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Don’t forget code 6AE!

Nancy Kuchemann explores multi-disciplinary team (MDT) working, what it means in practice and how we are getting closer to a framework by which we can better determine, refine and coordinate the input that our patients need. 

In our practice meeting room, where the practice team sits together daily to eat lunch, we have a plastic pot containing a pen and a pad of post-it notes. In marker pen on the tape around this is “6AE”.

This is the code we need to add to a patient’s notes to confirm that we have discussed their case at a multi-disciplinary team meeting. Someone has given us a list of names, we have targets to achieve and dashboards to tell us how close we are to them.

Now, we’ve discussed patient cases over lunch for years – it’s one of the things about my practice that new team members applaud and it helps maintain a happy and effective team. Whoever is in the building, whether GP or nurse, pharmacist or psychologist, senior partner or trainee, swaps their worries for solutions while they munch their sandwiches. But now we’re calling this ‘MDT working’ and in order not to forget to add the code that earns us money, we use the post-it to write ourselves a reminder before returning to our consulting rooms.

So, is this effective MDT working? Are we getting better outcomes as a result?

Maybe.

We’re doing something deliberate. We’ve used tools to interrogate data to create a list of those who might benefit and are trying to include them in our discussions.

We’re trying to do something that adds value. As well as the code, we try write in the notes a couple of actions which might enhance a care plan.

We’re noticing who is not there, but could add to the conversation. As neighbourhood working develops, we are beginning to get to know our community nurses, mental health teams, voluntary sector reps and invite them for lunch too.

Many of the problems we bring to our conversations are insoluble, but we supporting each other to share the risk they pose to the patient and to our system.

We’re sharing our tips, our tricks, our work-arounds. There is no doubt that we work in a fragmented system but are learning from each other how to better connect it. The community nurses prefer us to complete a form and send it to an anonymous inbox, the palliative care team like a short text to their personal mobiles, the social prescribing link worker can pick up tasks from our notes system and we can compare our experience of the new apps at our disposal to obtain a specialist opinion.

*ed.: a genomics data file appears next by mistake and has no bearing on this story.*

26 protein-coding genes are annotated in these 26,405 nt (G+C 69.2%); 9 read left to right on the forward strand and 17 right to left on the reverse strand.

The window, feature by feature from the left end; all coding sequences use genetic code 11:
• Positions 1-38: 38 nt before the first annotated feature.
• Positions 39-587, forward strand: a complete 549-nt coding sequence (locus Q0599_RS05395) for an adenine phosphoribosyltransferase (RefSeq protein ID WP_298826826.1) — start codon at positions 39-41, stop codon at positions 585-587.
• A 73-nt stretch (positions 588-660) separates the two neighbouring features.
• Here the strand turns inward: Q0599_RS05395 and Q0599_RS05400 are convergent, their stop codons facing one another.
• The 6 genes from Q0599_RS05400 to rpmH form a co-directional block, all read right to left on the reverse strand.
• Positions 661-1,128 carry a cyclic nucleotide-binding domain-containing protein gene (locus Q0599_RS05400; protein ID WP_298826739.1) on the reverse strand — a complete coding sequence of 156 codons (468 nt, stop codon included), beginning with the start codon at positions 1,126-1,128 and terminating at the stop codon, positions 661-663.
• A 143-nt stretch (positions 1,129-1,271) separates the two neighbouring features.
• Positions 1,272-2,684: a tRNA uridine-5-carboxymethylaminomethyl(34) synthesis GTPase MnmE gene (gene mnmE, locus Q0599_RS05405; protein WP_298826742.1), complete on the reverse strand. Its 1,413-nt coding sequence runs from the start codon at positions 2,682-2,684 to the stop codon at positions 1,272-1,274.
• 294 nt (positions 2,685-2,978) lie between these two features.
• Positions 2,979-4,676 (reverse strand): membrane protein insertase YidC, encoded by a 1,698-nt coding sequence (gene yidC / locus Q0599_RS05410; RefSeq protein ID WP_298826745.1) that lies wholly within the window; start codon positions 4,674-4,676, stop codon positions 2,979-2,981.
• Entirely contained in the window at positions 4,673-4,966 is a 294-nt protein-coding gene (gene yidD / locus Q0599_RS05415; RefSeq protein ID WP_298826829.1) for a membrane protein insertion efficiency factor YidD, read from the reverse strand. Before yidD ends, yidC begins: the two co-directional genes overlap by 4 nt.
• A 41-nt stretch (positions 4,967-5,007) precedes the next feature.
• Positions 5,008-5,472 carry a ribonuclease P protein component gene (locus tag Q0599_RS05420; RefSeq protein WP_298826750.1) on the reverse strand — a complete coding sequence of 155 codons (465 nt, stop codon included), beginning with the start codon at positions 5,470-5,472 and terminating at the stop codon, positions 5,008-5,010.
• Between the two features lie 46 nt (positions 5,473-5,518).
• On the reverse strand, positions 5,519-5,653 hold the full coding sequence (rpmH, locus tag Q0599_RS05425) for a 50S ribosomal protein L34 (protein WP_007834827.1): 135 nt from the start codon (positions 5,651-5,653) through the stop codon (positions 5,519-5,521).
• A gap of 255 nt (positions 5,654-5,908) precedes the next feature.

Many of the problems we bring to our conversations are insoluble, but we supporting each other to share the risk they pose to the patient and to our system.

It is far from perfect. Staff turnover dismantles the relationships we thought we’d formed. Incentive schemes change and the new requirements confuse and confound us. The shared notes system we are promised never arrives. An IT upgrade corrupts the new decision making software. It’s hard not to sigh when reminded about 6AE.

Yet we do inch forward. Bit by bit we are creating a framework by which we can better determine, refine and coordinate the input that our patients need.

What I have noticed in myself is that I do feel more freedom to care. Knowing that I am operating within a system, however fragile or virtual, means that I feel more certain of my role within in it. I feel more able to occupy it and this clarity creates the space to be more genuinely patient focused and more compassionate. So as I clutch my post-it note I know that there is much more to it than just a code.

Knowing that I am operating within a system, however fragile or virtual, means that I feel more certain of my role within in it.

Nancy has been a GP for twenty years and lives and works in Southwark. As well as being hugely attached to her medium-sized practice and partnership, she is a Governing Body member and lead for mental health at NHS Southwark Clinical Commissioning Group, soon to become part of the South East London CCG.

The issues raised in this blog will be part of the discussion with Nancy at the Melting Pot Lunch in London on 13 March.


Blog
Nancy Kuchemann6 March 2020

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